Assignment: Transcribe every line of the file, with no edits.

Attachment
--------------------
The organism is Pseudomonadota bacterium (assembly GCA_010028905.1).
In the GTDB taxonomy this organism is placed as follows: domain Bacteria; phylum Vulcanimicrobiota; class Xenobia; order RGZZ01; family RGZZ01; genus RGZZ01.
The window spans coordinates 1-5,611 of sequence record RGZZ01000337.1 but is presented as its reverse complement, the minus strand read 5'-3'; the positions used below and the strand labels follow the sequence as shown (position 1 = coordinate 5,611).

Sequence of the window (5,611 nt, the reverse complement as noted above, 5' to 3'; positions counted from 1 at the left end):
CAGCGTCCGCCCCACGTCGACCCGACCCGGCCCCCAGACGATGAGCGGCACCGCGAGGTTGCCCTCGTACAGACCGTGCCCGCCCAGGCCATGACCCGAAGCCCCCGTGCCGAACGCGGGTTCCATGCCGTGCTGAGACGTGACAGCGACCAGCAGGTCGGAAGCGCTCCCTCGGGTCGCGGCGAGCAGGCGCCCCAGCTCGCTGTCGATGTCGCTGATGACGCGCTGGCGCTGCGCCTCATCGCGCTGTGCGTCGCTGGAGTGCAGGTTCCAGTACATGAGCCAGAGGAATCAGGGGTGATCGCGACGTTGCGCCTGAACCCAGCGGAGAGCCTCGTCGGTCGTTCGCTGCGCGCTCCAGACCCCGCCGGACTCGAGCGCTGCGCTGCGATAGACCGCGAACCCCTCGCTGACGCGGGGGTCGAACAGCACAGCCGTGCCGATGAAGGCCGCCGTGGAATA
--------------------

The organism is Pseudomonadota bacterium (assembly GCA_010028905.1).
In the GTDB taxonomy this organism is placed as follows: domain Bacteria; phylum Vulcanimicrobiota; class Xenobia; order RGZZ01; family RGZZ01; genus RGZZ01.
The window spans coordinates 1-5,611 of sequence record RGZZ01000337.1 but is presented as its reverse complement, the minus strand read 5'-3'; the positions used below and the strand labels follow the sequence as shown (position 1 = coordinate 5,611).

Sequence of the window (5,611 nt, the reverse complement as noted above, 5' to 3'; positions counted from 1 at the left end):
CAGCGTCCGCCCCACGTCGACCCGACCCGGCCCCCAGACGATGAGCGGCACCGCGAGGTTGCCCTCGTACAGACCGTGCCCGCCCAGGCCATGACCCGAAGCCCCCGTGCCGAACGCGGGTTCCATGCCGTGCTGAGACGTGACAGCGACCAGCAGGTCGGAAGCGCTCCCTCGGGTCGCGGCGAGCAGGCGCCCCAGCTCGCTGTCGATGTCGCTGATGACGCGCTGGCGCTGCGCCTCATCGCGCTGTGCGTCGCTGGAGTGCAGGTTCCAGTACATGAGCCAGAGGAATCAGGGGTGATCGCGACGTTGCGCCTGAACCCAGCGGAGAGCCTCGTCGGTCGTTCGCTGCGCGCTCCAGACCCCGCCGGACTCGAGCGCTGCGCTGCGATAGACCGCGAACCCCTCGCTGACGCGGGGGTCGAACAGCACAGCCGTGCCGATGAAGGCCGCCGTGGAATA